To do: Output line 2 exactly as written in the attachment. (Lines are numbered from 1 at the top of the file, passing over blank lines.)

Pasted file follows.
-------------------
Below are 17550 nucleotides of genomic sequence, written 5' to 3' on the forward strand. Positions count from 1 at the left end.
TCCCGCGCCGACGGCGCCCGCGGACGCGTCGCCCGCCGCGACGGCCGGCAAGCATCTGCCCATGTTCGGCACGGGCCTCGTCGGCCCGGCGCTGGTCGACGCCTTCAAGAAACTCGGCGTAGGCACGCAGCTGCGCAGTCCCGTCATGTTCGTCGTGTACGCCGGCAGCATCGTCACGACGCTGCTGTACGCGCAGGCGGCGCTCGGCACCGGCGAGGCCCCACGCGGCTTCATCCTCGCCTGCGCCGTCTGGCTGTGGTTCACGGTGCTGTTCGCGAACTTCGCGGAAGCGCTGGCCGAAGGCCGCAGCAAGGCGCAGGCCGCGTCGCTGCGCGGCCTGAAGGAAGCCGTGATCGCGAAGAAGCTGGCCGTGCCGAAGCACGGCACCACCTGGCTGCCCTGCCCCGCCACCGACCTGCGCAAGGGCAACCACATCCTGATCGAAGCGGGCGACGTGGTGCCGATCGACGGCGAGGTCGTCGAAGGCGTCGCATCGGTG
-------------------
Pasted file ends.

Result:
TCCCGCGCCGACGGCGCCCGCGGACGCGTCGCCCGCCGCGACGGCCGGCAAGCATCTGCCCATGTTCGGCACGGGCCTCGTCGGCCCGGCGCTGGTCGACGCCTTCAAGAAACTCGGCGTAGGCACGCAGCTGCGCAGTCCCGTCATGTTCGTCGTGTACGCCGGCAGCATCGTCACGACGCTGCTGTACGCGCAGGCGGCGCTCGGCACCGGCGAGGCCCCACGCGGCTTCATCCTCGCCTGCGCCGTCTGGCTGTGGTTCACGGTGCTGTTCGCGAACTTCGCGGAAGCGCTGGCCGAAGGCCGCAGCAAGGCGCAGGCCGCGTCGCTGCGCGGCCTGAAGGAAGCCGTGATCGCGAAGAAGCTGGCCGTGCCGAAGCACGGCACCACCTGGCTGCCCTGCCCCGCCACCGACCTGCGCAAGGGCAACCACATCCTGATCGAAGCGGGCGACGTGGTGCCGATCGACGGCGAGGTCGTCGAAGGCGTCGCATCGGTG